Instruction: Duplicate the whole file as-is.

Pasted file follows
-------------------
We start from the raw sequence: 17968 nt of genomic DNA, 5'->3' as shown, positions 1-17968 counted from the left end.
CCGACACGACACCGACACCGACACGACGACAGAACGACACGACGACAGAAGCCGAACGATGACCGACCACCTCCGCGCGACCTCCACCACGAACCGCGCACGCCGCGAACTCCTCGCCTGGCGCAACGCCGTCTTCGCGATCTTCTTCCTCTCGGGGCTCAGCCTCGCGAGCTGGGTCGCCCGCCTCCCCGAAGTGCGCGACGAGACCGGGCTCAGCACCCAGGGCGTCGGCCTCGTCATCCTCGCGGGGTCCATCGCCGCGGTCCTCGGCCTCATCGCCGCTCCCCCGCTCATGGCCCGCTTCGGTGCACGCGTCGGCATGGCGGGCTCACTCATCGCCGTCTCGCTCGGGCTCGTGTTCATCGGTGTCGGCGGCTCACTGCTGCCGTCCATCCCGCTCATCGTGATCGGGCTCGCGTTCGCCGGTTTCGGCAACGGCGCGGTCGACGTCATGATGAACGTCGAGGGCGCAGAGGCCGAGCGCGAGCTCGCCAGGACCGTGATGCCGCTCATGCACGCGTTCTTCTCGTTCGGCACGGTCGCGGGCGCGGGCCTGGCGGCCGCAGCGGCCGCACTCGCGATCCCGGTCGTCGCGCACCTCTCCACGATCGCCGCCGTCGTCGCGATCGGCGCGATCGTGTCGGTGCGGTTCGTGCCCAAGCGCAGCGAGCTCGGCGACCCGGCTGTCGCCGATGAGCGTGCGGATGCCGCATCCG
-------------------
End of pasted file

We start from the raw sequence: 17968 nt of genomic DNA, 5'->3' as shown, positions 1-17968 counted from the left end.
CCGACACGACACCGACACCGACACGACGACAGAACGACACGACGACAGAAGCCGAACGATGACCGACCACCTCCGCGCGACCTCCACCACGAACCGCGCACGCCGCGAACTCCTCGCCTGGCGCAACGCCGTCTTCGCGATCTTCTTCCTCTCGGGGCTCAGCCTCGCGAGCTGGGTCGCCCGCCTCCCCGAAGTGCGCGACGAGACCGGGCTCAGCACCCAGGGCGTCGGCCTCGTCATCCTCGCGGGGTCCATCGCCGCGGTCCTCGGCCTCATCGCCGCTCCCCCGCTCATGGCCCGCTTCGGTGCACGCGTCGGCATGGCGGGCTCACTCATCGCCGTCTCGCTCGGGCTCGTGTTCATCGGTGTCGGCGGCTCACTGCTGCCGTCCATCCCGCTCATCGTGATCGGGCTCGCGTTCGCCGGTTTCGGCAACGGCGCGGTCGACGTCATGATGAACGTCGAGGGCGCAGAGGCCGAGCGCGAGCTCGCCAGGACCGTGATGCCGCTCATGCACGCGTTCTTCTCGTTCGGCACGGTCGCGGGCGCGGGCCTGGCGGCCGCAGCGGCCGCACTCGCGATCCCGGTCGTCGCGCACCTCTCCACGATCGCCGCCGTCGTCGCGATCGGCGCGATCGTGTCGGTGCGGTTCGTGCCCAAGCGCAGCGAGCTCGGCGACCCGGCTGTCGCCGATGAGCGTGCGGATGCCGCATCCG